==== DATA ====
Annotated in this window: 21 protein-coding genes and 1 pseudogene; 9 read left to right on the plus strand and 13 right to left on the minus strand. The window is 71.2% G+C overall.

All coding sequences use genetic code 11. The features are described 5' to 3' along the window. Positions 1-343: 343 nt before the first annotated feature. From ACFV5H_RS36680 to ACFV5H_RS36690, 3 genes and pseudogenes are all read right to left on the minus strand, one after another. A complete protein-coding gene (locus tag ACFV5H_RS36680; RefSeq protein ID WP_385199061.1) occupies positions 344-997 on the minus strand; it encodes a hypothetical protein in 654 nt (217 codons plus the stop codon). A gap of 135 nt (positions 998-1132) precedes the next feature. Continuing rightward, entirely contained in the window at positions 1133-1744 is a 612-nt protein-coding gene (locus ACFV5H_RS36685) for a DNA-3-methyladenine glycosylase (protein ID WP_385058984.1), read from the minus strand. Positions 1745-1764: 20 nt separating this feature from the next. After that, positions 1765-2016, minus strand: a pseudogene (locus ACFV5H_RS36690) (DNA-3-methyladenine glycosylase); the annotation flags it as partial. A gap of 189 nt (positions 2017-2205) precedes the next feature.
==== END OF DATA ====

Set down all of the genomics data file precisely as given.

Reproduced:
Annotated in this window: 21 protein-coding genes and 1 pseudogene; 9 read left to right on the plus strand and 13 right to left on the minus strand. The window is 71.2% G+C overall.

All coding sequences use genetic code 11. The features are described 5' to 3' along the window. Positions 1-343: 343 nt before the first annotated feature. From ACFV5H_RS36680 to ACFV5H_RS36690, 3 genes and pseudogenes are all read right to left on the minus strand, one after another. A complete protein-coding gene (locus tag ACFV5H_RS36680; RefSeq protein ID WP_385199061.1) occupies positions 344-997 on the minus strand; it encodes a hypothetical protein in 654 nt (217 codons plus the stop codon). A gap of 135 nt (positions 998-1132) precedes the next feature. Continuing rightward, entirely contained in the window at positions 1133-1744 is a 612-nt protein-coding gene (locus ACFV5H_RS36685) for a DNA-3-methyladenine glycosylase (protein ID WP_385058984.1), read from the minus strand. Positions 1745-1764: 20 nt separating this feature from the next. After that, positions 1765-2016, minus strand: a pseudogene (locus ACFV5H_RS36690) (DNA-3-methyladenine glycosylase); the annotation flags it as partial. A gap of 189 nt (positions 2017-2205) precedes the next feature.